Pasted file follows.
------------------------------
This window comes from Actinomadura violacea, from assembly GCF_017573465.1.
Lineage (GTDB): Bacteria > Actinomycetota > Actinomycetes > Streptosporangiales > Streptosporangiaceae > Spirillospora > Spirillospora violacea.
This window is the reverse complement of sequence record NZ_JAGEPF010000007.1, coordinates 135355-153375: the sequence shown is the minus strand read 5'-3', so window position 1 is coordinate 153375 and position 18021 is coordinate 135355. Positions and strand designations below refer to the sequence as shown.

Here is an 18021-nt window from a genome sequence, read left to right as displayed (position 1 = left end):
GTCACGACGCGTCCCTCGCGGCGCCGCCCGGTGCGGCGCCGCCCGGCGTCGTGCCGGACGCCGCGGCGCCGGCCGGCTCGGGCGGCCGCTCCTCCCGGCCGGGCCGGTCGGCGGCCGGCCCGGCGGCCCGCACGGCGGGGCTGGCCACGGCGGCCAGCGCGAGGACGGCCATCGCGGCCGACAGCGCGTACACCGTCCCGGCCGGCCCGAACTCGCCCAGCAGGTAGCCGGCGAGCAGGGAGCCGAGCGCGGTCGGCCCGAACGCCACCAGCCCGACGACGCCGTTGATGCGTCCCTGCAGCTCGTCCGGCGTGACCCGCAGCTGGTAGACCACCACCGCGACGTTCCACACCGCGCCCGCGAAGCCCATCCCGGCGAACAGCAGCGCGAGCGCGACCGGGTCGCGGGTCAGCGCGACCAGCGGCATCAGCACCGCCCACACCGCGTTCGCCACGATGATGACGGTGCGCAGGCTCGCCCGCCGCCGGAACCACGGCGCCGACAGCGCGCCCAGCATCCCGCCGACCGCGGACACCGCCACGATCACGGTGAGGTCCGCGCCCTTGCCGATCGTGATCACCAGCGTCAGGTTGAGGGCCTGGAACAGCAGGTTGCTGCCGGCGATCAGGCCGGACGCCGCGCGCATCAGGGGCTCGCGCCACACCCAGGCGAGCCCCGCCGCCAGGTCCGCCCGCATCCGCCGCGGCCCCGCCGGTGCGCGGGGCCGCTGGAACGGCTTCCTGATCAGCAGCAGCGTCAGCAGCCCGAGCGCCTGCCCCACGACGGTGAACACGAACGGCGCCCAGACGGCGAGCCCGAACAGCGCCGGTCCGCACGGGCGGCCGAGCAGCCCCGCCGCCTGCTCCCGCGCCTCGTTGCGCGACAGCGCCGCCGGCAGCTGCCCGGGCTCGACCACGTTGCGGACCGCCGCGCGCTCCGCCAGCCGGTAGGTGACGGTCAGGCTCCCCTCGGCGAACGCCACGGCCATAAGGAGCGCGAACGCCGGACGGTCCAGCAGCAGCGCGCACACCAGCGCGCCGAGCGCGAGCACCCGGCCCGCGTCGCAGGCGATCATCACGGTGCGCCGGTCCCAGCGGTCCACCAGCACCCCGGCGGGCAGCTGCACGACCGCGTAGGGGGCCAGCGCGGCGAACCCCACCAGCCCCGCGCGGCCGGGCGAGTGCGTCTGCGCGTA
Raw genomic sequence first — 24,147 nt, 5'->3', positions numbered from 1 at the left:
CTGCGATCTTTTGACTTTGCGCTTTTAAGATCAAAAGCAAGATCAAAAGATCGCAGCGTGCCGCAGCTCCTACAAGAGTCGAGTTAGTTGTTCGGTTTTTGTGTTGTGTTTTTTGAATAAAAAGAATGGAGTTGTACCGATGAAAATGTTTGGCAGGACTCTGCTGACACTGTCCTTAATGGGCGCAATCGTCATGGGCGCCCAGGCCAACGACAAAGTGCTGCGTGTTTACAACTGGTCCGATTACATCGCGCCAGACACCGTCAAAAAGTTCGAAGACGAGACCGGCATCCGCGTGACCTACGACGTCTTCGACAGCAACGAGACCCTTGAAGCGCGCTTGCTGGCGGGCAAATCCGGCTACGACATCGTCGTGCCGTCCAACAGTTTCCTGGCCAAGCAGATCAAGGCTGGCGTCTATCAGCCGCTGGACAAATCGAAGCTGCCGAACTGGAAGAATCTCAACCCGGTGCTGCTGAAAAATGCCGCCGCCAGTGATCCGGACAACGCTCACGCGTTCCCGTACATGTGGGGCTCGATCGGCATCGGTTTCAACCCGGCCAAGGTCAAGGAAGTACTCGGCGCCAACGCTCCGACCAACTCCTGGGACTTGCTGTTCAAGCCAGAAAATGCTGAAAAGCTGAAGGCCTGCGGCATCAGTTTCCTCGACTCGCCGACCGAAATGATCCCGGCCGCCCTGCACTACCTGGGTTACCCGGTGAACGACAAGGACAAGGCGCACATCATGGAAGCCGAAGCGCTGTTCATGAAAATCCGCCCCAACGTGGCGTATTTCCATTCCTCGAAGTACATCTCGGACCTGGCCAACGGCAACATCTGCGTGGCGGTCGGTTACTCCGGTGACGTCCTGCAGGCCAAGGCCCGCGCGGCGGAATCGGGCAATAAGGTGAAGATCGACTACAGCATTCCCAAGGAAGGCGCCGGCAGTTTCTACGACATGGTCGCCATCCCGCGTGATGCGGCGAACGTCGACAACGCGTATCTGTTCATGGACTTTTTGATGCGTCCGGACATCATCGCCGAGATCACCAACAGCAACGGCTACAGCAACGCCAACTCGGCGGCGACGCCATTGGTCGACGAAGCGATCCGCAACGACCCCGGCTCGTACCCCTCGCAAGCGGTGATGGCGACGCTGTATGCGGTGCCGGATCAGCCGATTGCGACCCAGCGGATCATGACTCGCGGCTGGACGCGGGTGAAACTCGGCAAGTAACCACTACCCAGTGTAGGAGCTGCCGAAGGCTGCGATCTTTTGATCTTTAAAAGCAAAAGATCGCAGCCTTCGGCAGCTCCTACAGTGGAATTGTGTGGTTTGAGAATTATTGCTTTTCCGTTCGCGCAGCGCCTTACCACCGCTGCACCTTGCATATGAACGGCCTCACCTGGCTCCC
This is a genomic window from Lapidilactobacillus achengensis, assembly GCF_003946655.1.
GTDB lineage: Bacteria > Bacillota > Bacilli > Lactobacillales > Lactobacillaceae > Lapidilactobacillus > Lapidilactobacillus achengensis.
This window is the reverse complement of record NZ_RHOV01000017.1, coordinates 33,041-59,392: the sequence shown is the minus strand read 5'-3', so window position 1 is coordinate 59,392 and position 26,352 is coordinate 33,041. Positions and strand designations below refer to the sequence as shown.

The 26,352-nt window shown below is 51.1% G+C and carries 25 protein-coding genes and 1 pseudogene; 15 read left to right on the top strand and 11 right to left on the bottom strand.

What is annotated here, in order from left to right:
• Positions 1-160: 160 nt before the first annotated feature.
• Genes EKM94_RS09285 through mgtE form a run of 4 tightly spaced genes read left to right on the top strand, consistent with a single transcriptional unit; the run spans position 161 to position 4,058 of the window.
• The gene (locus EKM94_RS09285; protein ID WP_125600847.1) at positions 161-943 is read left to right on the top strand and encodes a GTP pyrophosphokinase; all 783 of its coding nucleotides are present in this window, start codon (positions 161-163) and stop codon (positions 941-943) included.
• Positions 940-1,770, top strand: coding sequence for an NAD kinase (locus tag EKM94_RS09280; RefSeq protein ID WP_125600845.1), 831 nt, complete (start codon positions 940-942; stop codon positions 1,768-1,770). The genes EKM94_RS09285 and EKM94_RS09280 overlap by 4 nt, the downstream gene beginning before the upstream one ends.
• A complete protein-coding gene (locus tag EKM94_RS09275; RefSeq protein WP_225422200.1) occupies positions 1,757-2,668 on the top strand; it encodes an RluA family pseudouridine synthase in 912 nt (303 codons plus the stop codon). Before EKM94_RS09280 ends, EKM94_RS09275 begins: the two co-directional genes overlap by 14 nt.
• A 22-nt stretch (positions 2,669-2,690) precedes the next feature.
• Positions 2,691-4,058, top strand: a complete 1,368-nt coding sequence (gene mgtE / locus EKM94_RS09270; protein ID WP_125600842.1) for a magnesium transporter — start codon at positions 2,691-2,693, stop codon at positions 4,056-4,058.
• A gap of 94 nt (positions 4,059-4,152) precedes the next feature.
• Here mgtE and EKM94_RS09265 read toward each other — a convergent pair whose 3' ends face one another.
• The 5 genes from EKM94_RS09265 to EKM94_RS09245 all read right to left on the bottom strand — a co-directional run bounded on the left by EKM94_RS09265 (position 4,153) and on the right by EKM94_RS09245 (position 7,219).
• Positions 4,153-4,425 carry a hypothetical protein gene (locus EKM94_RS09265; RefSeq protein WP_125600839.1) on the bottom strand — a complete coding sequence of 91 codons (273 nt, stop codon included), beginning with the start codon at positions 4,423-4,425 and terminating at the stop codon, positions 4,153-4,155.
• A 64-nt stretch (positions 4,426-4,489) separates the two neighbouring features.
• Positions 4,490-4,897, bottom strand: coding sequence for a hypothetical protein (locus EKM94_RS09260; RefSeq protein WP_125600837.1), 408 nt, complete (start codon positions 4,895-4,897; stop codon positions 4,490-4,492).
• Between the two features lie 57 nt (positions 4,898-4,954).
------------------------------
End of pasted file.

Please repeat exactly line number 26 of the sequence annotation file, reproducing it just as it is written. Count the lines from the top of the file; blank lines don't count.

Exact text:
• Between the two features lie 57 nt (positions 4,898-4,954).